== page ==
Marjan van Aubel creates indoor solar light to usher in "solar democracy"
Dutch designer Marjan van Aubel has developed a solar lamp that is designed to be hung in front of windows so it can generate its own energy.
Called Sunne, the light is equipped with photovoltaic cells and an integrated battery, allowing it to harvest and store enough energy throughout the day to light up a room at night.
Van Aubel designed the lamp as part of an ongoing project to normalise solar technology by bringing it inside homes.
"To facilitate a shift in our perception towards solar, it also needs to be more accessible to a larger group of people," she told Dezeen.
"People need to be able to familiarise themselves with it and have it in their surroundings. Sunne is a first step to integrating solar energy into our everyday life."
Without the need for a plug or external electricals, the light is reduced to the shape of a simple oblong suspended from two steel wires.
One side, which is designed to be orientated towards a window, incorporates SunPower Solar Cells that Van Aubel developed in collaboration with The Energy Research Centre of the Netherlands.
"It makes much more sense to have solar outside, as there is more sun there. But it is inside that you need lights," she said.
"By moving solar panels from the roof to hanging in your window, you have to focus even more on the process of harvesting the sun's energy as it is receiving less light than outside."
"The key was to work as efficiently as possible with all the light that is coming in and to store this in the integrated battery," she continued. "The solar cells used for Sunne are so powerful they can drive cars. The Lightyear One car uses the same technology."
Sunne's room-facing side is covered in LEDs with the battery and printed circuit board placed behind them.
The light turns itself on automatically at dusk and can be adjusted to three settings – Sunne Rise, Sunne Light and Sunne Set.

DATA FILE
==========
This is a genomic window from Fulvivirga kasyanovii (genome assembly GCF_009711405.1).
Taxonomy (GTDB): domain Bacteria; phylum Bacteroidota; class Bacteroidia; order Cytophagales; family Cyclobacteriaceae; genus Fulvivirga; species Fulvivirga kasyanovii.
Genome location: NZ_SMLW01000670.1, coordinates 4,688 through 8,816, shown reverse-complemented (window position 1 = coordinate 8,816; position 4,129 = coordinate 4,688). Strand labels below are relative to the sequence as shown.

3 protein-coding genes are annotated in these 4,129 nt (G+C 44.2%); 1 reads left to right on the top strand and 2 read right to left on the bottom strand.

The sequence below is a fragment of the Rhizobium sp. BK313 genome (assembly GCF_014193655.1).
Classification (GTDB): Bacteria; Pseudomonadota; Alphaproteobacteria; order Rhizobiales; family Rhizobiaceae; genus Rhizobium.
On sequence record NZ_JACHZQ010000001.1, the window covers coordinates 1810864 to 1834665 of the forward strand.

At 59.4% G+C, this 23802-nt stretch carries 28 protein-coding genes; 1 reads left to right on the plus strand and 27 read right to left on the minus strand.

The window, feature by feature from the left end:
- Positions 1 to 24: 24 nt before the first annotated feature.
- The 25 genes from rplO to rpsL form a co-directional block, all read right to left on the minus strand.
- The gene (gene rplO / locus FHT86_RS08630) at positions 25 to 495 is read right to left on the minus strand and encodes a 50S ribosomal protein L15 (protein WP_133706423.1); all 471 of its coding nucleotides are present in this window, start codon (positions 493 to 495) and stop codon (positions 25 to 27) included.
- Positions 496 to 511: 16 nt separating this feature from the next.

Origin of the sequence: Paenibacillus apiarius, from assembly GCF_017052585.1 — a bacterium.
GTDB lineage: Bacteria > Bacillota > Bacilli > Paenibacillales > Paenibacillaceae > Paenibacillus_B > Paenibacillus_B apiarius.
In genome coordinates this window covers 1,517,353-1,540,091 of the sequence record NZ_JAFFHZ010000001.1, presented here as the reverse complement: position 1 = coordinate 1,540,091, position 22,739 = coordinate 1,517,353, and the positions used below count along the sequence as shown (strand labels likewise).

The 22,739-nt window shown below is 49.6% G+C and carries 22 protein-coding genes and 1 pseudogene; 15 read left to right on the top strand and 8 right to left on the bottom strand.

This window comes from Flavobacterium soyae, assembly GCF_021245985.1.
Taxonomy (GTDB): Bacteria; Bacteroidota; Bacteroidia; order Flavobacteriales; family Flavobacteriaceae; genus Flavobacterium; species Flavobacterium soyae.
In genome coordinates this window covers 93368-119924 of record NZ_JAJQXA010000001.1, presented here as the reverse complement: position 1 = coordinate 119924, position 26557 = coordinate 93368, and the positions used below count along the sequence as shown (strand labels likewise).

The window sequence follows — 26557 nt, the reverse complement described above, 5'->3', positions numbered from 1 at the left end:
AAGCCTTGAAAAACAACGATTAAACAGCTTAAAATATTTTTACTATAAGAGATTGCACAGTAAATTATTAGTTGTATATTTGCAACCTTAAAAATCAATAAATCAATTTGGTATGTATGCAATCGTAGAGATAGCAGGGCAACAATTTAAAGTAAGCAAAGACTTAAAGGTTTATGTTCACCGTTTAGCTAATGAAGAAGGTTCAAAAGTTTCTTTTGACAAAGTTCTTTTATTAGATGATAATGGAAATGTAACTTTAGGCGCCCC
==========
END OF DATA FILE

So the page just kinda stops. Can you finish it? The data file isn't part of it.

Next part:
These mimic the colours of the sky throughout the day. The lamp's oblong shape is intended to be reminiscent of the horizon.
"I am that person who is always taking photos of sunrises and sunsets," said Van Aubel.
"But what if you can capture this moment, take it home and enjoy it for the whole evening? And better yet, this magic moment is actually powered by the sun."
The settings can be changed by touching a sensor on the lamp's anodised aluminium frame.
Van Aubel and her team are planning to develop an app that would display information about the battery level and how much light is being received by the solar cells so users can position the lamp to ensure optimal harvesting conditions.
Van Aubel, who calls herself a "solar designer", has previously created a photovoltaic "stained glass" window and a solar desk that can charge a phone, in a bid to showcase how this sustainable technology can also be beautiful and desirable.
Sunne will be made available to the wider public via a Kickstarter campaign, which launched yesterday.
When she shared images of the project at Dezeen's Virtual Design Festival last year, Van Aubel described it as the beginning of a new "solar democracy", in which literal and proverbial power is moved from centralised plants into people's homes.
"I think this is quite a revolution," she argued during the live-streamed talk. "It's the first object that people can have in their home and can actually buy and [own] to have access to solar energy."
While traditional roof-mounted solar panels are restricted to homeowners and those who can afford to have them installed, Sunne was designed to be accessible even for renters living in small urban apartments.
"Solar cells are becoming much cheaper, giving solar design lots of new potential. We can finally move beyond the price reduction and efficiency question and develop its aesthetics and the way it is integrated," she added.
"In the future, your whole house should be a solar activator. So not only its roof but also its facade, windows and everything."
In this pursuit, materials company LafargeHolcim has developed a photovoltaic concrete facade while last year's James Dyson Award winner created a solar panel made from food waste that can be applied like a decal to windows and walls to harvest power from invisible UV light.